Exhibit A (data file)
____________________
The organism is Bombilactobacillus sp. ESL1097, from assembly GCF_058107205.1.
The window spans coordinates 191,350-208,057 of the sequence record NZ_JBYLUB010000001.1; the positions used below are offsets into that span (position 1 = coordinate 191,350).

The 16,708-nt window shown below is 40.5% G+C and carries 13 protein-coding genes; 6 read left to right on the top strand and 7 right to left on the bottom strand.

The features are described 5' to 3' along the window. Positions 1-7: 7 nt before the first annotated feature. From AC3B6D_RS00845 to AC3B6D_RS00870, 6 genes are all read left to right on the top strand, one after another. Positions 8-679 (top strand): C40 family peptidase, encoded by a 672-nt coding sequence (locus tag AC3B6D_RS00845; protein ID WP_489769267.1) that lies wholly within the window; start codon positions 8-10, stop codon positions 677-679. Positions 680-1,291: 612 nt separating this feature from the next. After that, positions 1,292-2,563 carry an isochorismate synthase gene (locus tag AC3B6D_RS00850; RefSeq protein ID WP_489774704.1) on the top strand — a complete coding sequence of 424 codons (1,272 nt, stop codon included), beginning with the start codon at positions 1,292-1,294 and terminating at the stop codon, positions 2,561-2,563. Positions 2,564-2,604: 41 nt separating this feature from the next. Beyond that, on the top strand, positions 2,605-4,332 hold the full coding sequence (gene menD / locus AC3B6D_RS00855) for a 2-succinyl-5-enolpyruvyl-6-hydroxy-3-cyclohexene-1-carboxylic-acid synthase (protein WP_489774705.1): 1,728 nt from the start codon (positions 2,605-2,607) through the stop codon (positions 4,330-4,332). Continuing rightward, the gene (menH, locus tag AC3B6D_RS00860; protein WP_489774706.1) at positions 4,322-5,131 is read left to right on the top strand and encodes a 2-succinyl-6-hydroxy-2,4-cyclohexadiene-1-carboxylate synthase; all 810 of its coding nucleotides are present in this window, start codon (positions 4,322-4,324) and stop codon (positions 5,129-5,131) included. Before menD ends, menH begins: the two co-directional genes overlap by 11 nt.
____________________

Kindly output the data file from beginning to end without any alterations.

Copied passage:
The organism is Bombilactobacillus sp. ESL1097, from assembly GCF_058107205.1.
The window spans coordinates 191,350-208,057 of the sequence record NZ_JBYLUB010000001.1; the positions used below are offsets into that span (position 1 = coordinate 191,350).

The 16,708-nt window shown below is 40.5% G+C and carries 13 protein-coding genes; 6 read left to right on the top strand and 7 right to left on the bottom strand.

The features are described 5' to 3' along the window. Positions 1-7: 7 nt before the first annotated feature. From AC3B6D_RS00845 to AC3B6D_RS00870, 6 genes are all read left to right on the top strand, one after another. Positions 8-679 (top strand): C40 family peptidase, encoded by a 672-nt coding sequence (locus tag AC3B6D_RS00845; protein ID WP_489769267.1) that lies wholly within the window; start codon positions 8-10, stop codon positions 677-679. Positions 680-1,291: 612 nt separating this feature from the next. After that, positions 1,292-2,563 carry an isochorismate synthase gene (locus tag AC3B6D_RS00850; RefSeq protein ID WP_489774704.1) on the top strand — a complete coding sequence of 424 codons (1,272 nt, stop codon included), beginning with the start codon at positions 1,292-1,294 and terminating at the stop codon, positions 2,561-2,563. Positions 2,564-2,604: 41 nt separating this feature from the next. Beyond that, on the top strand, positions 2,605-4,332 hold the full coding sequence (gene menD / locus AC3B6D_RS00855) for a 2-succinyl-5-enolpyruvyl-6-hydroxy-3-cyclohexene-1-carboxylic-acid synthase (protein WP_489774705.1): 1,728 nt from the start codon (positions 2,605-2,607) through the stop codon (positions 4,330-4,332). Continuing rightward, the gene (menH, locus tag AC3B6D_RS00860; protein WP_489774706.1) at positions 4,322-5,131 is read left to right on the top strand and encodes a 2-succinyl-6-hydroxy-2,4-cyclohexadiene-1-carboxylate synthase; all 810 of its coding nucleotides are present in this window, start codon (positions 4,322-4,324) and stop codon (positions 5,129-5,131) included. Before menD ends, menH begins: the two co-directional genes overlap by 11 nt.